One particularly striking commutation that Johnson fought for was that of Ferrell Damon Scott, who was convicted of possession with intent to distribute marijuana in 2007 and, under the Three Strikes Law policy, was given a life sentence. The commutation was supported by Acting United States Attorney Sam Sheldon, who said that he “strongly does not believe that [Mr. Scott] deserves a mandatory life sentence.” 

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Trump pardoned Jared Kushner’s dad Charles, who was convicted of tax crimes, witness tampering, and illegal campaign contributions

jared kushner charles Barbara
Jared Kushner poses at an event in 2007, flanked by his father Charles Kushner and Barbara Kushner.

  • Alongside 28 other pardons and commutations President Donald Trump granted on Wednesday, Charles Kushner, 66, was given a full pardon.
  • Charles Kushner was investigated by prosecutors for making illegal campaign donations in 2003, and at the time, his brother-in-law and former business partner William Schulder had assisted prosecutors.
  • Once Charles learned of Schulder’s cooperation, he hired a sex worker to attempt to seduce Schulder. The encounter was recorded with a hidden camera and Kushner delivered the tapes to Schulder’s wife as revenge.
  • In the end, Charles pleaded guilty and was charged with 18 counts of assisting in the filing of false tax returns, one count of retaliating against a federal witness, and one count of lying to the Federal Election Commission. He served a 2-year sentence.
  • Visit Business Insider’s homepage for more stories.

President Donald Trump continued his pardon spree on Wednesday, and alongside allies and former campaign officials, he pardoned Charles Kushner, the father of White House senior advisor Jared Kushner, who is also Trump’s son-in-law.

The elder Kushner was convicted in 2005 for preparing false tax returns, witness retaliation, and making false statements to the Federal Election Commission. He pleaded guilty and served 2 years in prison.

In the press release profiling the 26 new pardons and three commutations announced on Wednesday – including GOP strategist Roger Stone and Trump’s former campaign manager Paul Manafort – the White House said that “since completing his sentence in 2006, Mr. Kushner has been devoted to important philanthropic organizations and causes.”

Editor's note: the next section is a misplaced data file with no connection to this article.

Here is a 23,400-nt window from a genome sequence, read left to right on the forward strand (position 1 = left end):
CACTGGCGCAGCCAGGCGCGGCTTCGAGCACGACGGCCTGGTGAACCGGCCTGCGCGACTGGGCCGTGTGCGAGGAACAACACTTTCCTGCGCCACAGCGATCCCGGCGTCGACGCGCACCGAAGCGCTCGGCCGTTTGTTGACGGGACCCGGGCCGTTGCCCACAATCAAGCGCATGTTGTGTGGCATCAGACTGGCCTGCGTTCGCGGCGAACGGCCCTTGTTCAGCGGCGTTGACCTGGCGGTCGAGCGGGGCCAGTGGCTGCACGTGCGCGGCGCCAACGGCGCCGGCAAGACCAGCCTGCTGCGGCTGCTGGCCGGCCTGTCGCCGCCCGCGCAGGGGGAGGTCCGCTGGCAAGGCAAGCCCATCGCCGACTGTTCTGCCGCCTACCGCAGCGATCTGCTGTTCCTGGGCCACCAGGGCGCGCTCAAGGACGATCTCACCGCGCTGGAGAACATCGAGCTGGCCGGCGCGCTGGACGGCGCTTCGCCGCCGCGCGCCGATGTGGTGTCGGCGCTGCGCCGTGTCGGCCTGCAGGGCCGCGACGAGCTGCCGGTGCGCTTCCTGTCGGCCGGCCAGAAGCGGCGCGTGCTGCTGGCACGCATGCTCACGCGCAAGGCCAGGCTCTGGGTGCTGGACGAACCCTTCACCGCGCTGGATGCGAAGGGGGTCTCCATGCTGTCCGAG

‘One of the most loathsome, disgusting crimes’

Charles Kushner and his father founded Kushner Companies in 1985. Charles ran the New York City real estate company until he was sentenced to prison in 2005.

In 2003, prosecutors investigated him for making illegal campaign donations, and at the time, his brother-in-law and former business partner William Schulder had assisted their probe.

charles kushner
Charles Kushner in 2004.

Once Charles learned of Schulder’s cooperation, he hired a sex worker to attempt to seduce Schulder and sleep with him, an act that Charles had recorded with a hidden camera. He delivered the tapes to Schulder’s wife as revenge.

In the end, Charles pleaded guilty to 16 counts of tax evasion, one count of retaliating against a federal witness, and one count of lying to the FEC.

He served a 14-month prison sentence in Alabama, where his family visited him on a weekly basis, according to the Real Deal.

Former New Jersey Gov. Chris Christie, who prosecuted Charles Kushner as then-US attorney for the state, told PBS’s Margaret Hoover on “Firing Line” in 2019 it was “one of the most loathsome, disgusting crimes that I prosecuted.”

Jared Kushner has defended his father, and Kushner Companies has been shrouded in other controversies

Although his father admitted to his crimes, Jared has often defended Charles.

In 2009, Jared told New York Magazine: “His siblings stole every piece of paper from his office, and they took it to the government. Siblings that he literally made wealthy for doing nothing. He gave them interests in the business for nothing. All he did was put the tape together and send it. Was it the right thing to do? At the end of the day, it was a function of saying, ‘You’re trying to make my life miserable? Well, I’m doing the same.'”

That same year, Jared married Ivanka Trump, the president’s eldest daughter. They have both served as White House advisors for Trump’s entire presidency. Prior to serving in the White House, Kusher “transferred large portions of his real estate holdings and the New York Observer to a family trust overseen by his mother, Seryl and sold additional assets to his brother Joshua,” CNN reported at the time.

Kushner Companies, before and after Charles’ and Jared’s tenures, has long been shrouded in controversy.

After Jared assumed the role of CEO in 2008, he sold off many holdings and bought 666 Fifth Avenue, a mixed-use building that has been the source of multiple complaints and investigations.

According to Town and Country, in 2018, Kushner Companies confirmed that the US attorney in Brooklyn had subpoenaed the company regarding its support of a program that allowed foreigners to invest $500,000 to fast-track US residency and citizenship. Kushner Companies sold the skyscraper in August 2018.

Jared Kushner also holds ownership of several Baltimore-area apartment complexes that have been embroiled in housing violations and mismanagement accusations for years.